Team Leader Growth Opportunity

Insurance Claims Team Leader – Closed April 2013

Our client specializes in the coordination of specialty auto glass claims. With an entrepreneurial spirit, the company welcomes fresh ideas, values diversity and thrives on creativity. Being entrepreneurial, change is frequent, challenges abound and innovation is constant. Empowering people to take the initiative to serve our customers is one of their core values. Our client is growing and is looking to fill an opening for a Team Leader. This position will be responsible for the daily metrics, training and improvement of our claim process and effectiveness of our claim coordinators. The Insurance Claims Team Leader will be responsible for the achievement of results and delivery of excellent customer service within the Claims Management Center. This is a growth opportunity to build a small call center in Troy, MI.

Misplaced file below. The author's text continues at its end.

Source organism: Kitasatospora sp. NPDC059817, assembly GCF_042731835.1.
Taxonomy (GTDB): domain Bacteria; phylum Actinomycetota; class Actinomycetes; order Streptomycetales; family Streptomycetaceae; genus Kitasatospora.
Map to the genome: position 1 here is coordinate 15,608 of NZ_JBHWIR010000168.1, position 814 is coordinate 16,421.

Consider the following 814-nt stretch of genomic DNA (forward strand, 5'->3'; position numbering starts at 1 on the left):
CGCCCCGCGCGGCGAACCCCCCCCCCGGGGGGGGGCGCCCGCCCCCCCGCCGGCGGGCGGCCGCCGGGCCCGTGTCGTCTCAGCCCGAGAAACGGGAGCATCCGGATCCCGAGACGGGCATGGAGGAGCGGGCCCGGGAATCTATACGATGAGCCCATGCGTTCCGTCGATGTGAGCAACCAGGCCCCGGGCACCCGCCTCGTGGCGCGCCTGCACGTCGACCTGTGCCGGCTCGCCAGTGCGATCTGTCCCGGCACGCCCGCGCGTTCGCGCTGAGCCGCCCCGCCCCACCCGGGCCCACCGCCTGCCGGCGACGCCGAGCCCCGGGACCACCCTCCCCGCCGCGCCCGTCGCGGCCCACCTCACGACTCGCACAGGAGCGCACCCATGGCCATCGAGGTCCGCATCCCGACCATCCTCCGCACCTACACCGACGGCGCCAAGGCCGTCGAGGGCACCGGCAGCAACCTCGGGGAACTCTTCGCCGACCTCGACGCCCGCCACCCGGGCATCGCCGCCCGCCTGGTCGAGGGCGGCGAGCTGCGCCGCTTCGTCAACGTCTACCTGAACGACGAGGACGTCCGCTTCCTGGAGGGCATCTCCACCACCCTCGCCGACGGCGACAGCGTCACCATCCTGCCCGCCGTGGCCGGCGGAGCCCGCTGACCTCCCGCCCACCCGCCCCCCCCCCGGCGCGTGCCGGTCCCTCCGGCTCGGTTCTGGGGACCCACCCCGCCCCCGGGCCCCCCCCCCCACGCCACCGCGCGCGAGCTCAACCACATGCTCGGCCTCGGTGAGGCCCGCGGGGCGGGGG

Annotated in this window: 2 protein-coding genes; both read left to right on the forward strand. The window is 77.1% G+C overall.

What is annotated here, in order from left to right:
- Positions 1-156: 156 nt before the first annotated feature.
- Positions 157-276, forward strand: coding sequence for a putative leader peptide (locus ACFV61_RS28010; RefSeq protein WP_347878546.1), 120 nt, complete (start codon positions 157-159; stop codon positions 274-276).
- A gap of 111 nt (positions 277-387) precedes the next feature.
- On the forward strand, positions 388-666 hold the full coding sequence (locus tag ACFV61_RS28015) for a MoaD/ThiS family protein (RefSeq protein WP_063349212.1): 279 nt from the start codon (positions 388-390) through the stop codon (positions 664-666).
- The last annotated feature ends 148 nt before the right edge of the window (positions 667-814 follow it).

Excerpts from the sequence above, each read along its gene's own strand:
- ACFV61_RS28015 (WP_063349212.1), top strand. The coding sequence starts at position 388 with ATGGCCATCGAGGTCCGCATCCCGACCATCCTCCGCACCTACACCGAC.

Key Responsibilities

• Manages and motivates a team of insurance claim representatives to promote a team environment and use of best practices.
• Directs and monitors adequate staffing levels to meet quality and budget standards.
• Develops, implements and measures team and individual performance standards.
• Coaches employees with regard to quality, reliability, accountability, and productivity.
• Manages and satisfies resolution of escalated claims.
• Conducts daily team meetings to discuss current production issues.
• Monitors employee calls and conducts client monitoring and quality assurance collaboration sessions.
• Assists with recruitment and interviewing of claim representatives.